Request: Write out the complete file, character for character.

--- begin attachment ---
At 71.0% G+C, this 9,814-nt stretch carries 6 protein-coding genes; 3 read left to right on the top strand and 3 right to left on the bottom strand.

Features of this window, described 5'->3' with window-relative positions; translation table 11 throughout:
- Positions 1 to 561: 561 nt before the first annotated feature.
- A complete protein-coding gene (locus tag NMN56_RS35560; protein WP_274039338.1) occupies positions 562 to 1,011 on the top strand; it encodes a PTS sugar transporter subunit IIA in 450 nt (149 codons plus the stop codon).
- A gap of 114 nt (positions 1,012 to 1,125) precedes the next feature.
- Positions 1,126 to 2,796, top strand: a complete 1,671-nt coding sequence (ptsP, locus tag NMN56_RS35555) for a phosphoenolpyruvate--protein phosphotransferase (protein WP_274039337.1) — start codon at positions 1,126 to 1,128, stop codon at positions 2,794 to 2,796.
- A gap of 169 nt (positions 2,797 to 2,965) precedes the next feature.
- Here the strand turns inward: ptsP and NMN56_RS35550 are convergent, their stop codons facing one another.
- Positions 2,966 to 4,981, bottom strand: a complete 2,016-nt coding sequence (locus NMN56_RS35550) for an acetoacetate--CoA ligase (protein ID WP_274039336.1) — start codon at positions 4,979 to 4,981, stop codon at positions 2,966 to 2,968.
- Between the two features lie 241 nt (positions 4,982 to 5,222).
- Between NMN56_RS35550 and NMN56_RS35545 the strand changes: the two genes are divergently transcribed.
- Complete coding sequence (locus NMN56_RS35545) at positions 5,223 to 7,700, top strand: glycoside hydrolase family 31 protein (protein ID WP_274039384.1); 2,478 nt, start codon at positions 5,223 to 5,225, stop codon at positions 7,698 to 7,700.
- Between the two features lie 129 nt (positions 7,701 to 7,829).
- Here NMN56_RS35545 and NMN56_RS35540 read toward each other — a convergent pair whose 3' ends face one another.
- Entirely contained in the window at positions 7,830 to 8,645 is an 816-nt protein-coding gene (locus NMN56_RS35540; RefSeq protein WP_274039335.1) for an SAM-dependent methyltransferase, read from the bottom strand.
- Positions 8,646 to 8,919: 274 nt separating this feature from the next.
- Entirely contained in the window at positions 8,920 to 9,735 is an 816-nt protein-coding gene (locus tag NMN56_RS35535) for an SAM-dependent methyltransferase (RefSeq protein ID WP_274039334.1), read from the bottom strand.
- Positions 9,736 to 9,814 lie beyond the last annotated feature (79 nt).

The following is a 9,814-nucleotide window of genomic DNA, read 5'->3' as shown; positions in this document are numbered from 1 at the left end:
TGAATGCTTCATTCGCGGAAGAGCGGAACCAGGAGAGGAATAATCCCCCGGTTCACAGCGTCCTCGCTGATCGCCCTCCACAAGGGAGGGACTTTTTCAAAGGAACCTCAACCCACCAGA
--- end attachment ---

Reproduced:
At 71.0% G+C, this 9,814-nt stretch carries 6 protein-coding genes; 3 read left to right on the top strand and 3 right to left on the bottom strand.

Features of this window, described 5'->3' with window-relative positions; translation table 11 throughout:
- Positions 1 to 561: 561 nt before the first annotated feature.
- A complete protein-coding gene (locus tag NMN56_RS35560; protein WP_274039338.1) occupies positions 562 to 1,011 on the top strand; it encodes a PTS sugar transporter subunit IIA in 450 nt (149 codons plus the stop codon).
- A gap of 114 nt (positions 1,012 to 1,125) precedes the next feature.
- Positions 1,126 to 2,796, top strand: a complete 1,671-nt coding sequence (ptsP, locus tag NMN56_RS35555) for a phosphoenolpyruvate--protein phosphotransferase (protein WP_274039337.1) — start codon at positions 1,126 to 1,128, stop codon at positions 2,794 to 2,796.
- A gap of 169 nt (positions 2,797 to 2,965) precedes the next feature.
- Here the strand turns inward: ptsP and NMN56_RS35550 are convergent, their stop codons facing one another.
- Positions 2,966 to 4,981, bottom strand: a complete 2,016-nt coding sequence (locus NMN56_RS35550) for an acetoacetate--CoA ligase (protein ID WP_274039336.1) — start codon at positions 4,979 to 4,981, stop codon at positions 2,966 to 2,968.
- Between the two features lie 241 nt (positions 4,982 to 5,222).
- Between NMN56_RS35550 and NMN56_RS35545 the strand changes: the two genes are divergently transcribed.
- Complete coding sequence (locus NMN56_RS35545) at positions 5,223 to 7,700, top strand: glycoside hydrolase family 31 protein (protein ID WP_274039384.1); 2,478 nt, start codon at positions 5,223 to 5,225, stop codon at positions 7,698 to 7,700.
- Between the two features lie 129 nt (positions 7,701 to 7,829).
- Here NMN56_RS35545 and NMN56_RS35540 read toward each other — a convergent pair whose 3' ends face one another.
- Entirely contained in the window at positions 7,830 to 8,645 is an 816-nt protein-coding gene (locus NMN56_RS35540; RefSeq protein WP_274039335.1) for an SAM-dependent methyltransferase, read from the bottom strand.
- Positions 8,646 to 8,919: 274 nt separating this feature from the next.
- Entirely contained in the window at positions 8,920 to 9,735 is an 816-nt protein-coding gene (locus tag NMN56_RS35535) for an SAM-dependent methyltransferase (RefSeq protein ID WP_274039334.1), read from the bottom strand.
- Positions 9,736 to 9,814 lie beyond the last annotated feature (79 nt).

The following is a 9,814-nucleotide window of genomic DNA, read 5'->3' as shown; positions in this document are numbered from 1 at the left end:
TGAATGCTTCATTCGCGGAAGAGCGGAACCAGGAGAGGAATAATCCCCCGGTTCACAGCGTCCTCGCTGATCGCCCTCCACAAGGGAGGGACTTTTTCAAAGGAACCTCAACCCACCAGA